After this council, Donatism was disappeared from the urban centers but survived in the rural and remote areas.  Augustine applauded the council and used the edicts to depose his Donatist rival priensts and reintegrated their congregations into the Catholic churches.  He will defend the  coercion of the Donatists by the government in Augustine’s Epistle 185, better known as the Treatise Concerning The Correction of the Donatists. Here are some excerpts from this letter:

many must first be recalled to their Lord by the stripes of temporal scourging, like evil slaves, and in some degree like good-for-nothing fugitives…Why, therefore, should not the Church use force in compelling her lost sons to return, if the lost sons compelled others to their destruction?…As to the charge that they bring against us, that we covet and plunder their possessions, I would that they would become Catholics, and possess in peace and love with us, not only what they call theirs, but also what confessedly belongs to us.

Your flogging is only temporal, it does not last forever, and the end result is your salvation. You deserve the beating anyway because you convince others to become Donatists which lead to their eternal damnation.  Augustine likes the old argument “what is yours is mine, and what is mine is mine.”  Why should you complain when we give your property to poor Catholics, your property is ours anyway?   It is always easier to give to the Church when it is someone else’s property you are giving away.

After two centuries of persecution under pagan emperors, the Donatists were finally defeated by their Christian brothers in a persecution that would rival any the of the pervious persecutions under the pagans.  Most of the Donatists would convert, at least outwardly, due to the Catholic persecution.  There are indications that Augustine’s mother was a practicing Donatist.  She honored martyrs by visiting gravesites until Ambrose abolished the practice.  In his youth, Augustine must have practiced Donatism with his mother.

There is no dispute that from Theodosius I (ruled 379-395) to the invasion of the Vandals in 430, the Catholics had the power over heretics to exile, imprison, confiscate property, prevent children from inheriting property and take their lives.   Augustine eventually was given judicial power over such legal proceedings and would write letters defending the practice.  How many people were actually sentenced by Augustine is not known.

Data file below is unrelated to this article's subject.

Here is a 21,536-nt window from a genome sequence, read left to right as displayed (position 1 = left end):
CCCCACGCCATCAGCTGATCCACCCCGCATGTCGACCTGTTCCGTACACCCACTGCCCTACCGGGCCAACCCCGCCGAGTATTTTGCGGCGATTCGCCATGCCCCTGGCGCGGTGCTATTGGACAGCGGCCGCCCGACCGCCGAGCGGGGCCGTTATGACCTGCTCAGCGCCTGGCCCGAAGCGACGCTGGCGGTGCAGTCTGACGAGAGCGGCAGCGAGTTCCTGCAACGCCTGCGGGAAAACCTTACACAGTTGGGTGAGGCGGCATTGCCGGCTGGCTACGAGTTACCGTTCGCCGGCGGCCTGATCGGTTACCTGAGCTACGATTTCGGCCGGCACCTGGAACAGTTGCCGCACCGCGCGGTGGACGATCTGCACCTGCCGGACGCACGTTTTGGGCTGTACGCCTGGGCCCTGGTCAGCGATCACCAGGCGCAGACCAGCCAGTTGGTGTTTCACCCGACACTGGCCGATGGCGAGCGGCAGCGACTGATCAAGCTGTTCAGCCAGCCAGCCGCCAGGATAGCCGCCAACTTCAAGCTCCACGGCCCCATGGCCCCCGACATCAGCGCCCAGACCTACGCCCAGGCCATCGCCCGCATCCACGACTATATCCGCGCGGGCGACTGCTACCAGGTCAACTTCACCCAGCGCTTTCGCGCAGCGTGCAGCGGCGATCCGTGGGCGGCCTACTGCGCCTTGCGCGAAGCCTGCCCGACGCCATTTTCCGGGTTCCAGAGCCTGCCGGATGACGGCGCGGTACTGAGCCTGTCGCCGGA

As an estimated 80,000 man army of Vandals besieged Hippo in 430, Augustine was on his deathbed.  It is reported by his friends that Augustine spent his final days in prayer and repentance.  The Vandals would lift the siege of Hippo, but returned and burn the city.  The city was burned, the inhabitants were killed and tortured, but Augustine’s cathedral and library, were left untouched.

Augustine would encourage all people, men, women and children to stay in the city rather than flee the Vandal invasion.  He knew full well the crimes of the Vandals when Rome was sack, he inventoried their crimes in his work City of God.  This included the torture of priests, the rape of women, girls and boys and the plunder of all property.  Perhaps his lack of compassion for the people of his ministry and his commitment to the Platonic god he first saw in his Platonic ascent is best summed up by the recorded last words of Augustine.  Just before Hippo was to be sacked, Augustine would die and escape the brutality of the invasion.

In the midst of these evils, he was comforted by the saying of a certain wise man “He is no great man who thinks it a great thing that sticks and stones should fall and that men, who must die, should die.”[5]